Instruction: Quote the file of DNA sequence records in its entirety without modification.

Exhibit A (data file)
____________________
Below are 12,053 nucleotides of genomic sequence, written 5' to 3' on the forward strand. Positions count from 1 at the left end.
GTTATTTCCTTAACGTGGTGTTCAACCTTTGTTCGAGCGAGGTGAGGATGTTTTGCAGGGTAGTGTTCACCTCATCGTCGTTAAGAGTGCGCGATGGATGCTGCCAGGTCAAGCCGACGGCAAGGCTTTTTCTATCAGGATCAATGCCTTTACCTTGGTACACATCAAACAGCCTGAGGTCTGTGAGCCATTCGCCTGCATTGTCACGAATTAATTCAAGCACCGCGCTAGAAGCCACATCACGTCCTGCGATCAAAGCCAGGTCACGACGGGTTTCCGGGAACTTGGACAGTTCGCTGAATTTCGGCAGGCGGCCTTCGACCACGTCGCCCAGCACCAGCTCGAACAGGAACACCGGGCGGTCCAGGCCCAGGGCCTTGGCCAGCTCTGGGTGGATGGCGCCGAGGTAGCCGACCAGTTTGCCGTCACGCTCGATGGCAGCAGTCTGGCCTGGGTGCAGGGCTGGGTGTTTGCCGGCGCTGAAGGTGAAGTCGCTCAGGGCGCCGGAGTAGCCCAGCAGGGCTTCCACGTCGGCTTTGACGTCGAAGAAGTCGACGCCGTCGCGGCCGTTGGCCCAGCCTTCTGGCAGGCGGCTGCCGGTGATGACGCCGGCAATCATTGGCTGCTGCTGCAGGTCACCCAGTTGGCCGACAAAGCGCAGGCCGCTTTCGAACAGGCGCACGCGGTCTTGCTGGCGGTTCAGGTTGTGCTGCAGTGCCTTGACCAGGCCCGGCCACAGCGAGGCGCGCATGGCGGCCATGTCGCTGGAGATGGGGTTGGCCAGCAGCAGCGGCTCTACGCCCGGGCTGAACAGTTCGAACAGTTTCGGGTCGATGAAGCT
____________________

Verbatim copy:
Below are 12,053 nucleotides of genomic sequence, written 5' to 3' on the forward strand. Positions count from 1 at the left end.
GTTATTTCCTTAACGTGGTGTTCAACCTTTGTTCGAGCGAGGTGAGGATGTTTTGCAGGGTAGTGTTCACCTCATCGTCGTTAAGAGTGCGCGATGGATGCTGCCAGGTCAAGCCGACGGCAAGGCTTTTTCTATCAGGATCAATGCCTTTACCTTGGTACACATCAAACAGCCTGAGGTCTGTGAGCCATTCGCCTGCATTGTCACGAATTAATTCAAGCACCGCGCTAGAAGCCACATCACGTCCTGCGATCAAAGCCAGGTCACGACGGGTTTCCGGGAACTTGGACAGTTCGCTGAATTTCGGCAGGCGGCCTTCGACCACGTCGCCCAGCACCAGCTCGAACAGGAACACCGGGCGGTCCAGGCCCAGGGCCTTGGCCAGCTCTGGGTGGATGGCGCCGAGGTAGCCGACCAGTTTGCCGTCACGCTCGATGGCAGCAGTCTGGCCTGGGTGCAGGGCTGGGTGTTTGCCGGCGCTGAAGGTGAAGTCGCTCAGGGCGCCGGAGTAGCCCAGCAGGGCTTCCACGTCGGCTTTGACGTCGAAGAAGTCGACGCCGTCGCGGCCGTTGGCCCAGCCTTCTGGCAGGCGGCTGCCGGTGATGACGCCGGCAATCATTGGCTGCTGCTGCAGGTCACCCAGTTGGCCGACAAAGCGCAGGCCGCTTTCGAACAGGCGCACGCGGTCTTGCTGGCGGTTCAGGTTGTGCTGCAGTGCCTTGACCAGGCCCGGCCACAGCGAGGCGCGCATGGCGGCCATGTCGCTGGAGATGGGGTTGGCCAGCAGCAGCGGCTCTACGCCCGGGCTGAACAGTTCGAACAGTTTCGGGTCGATGAAGCT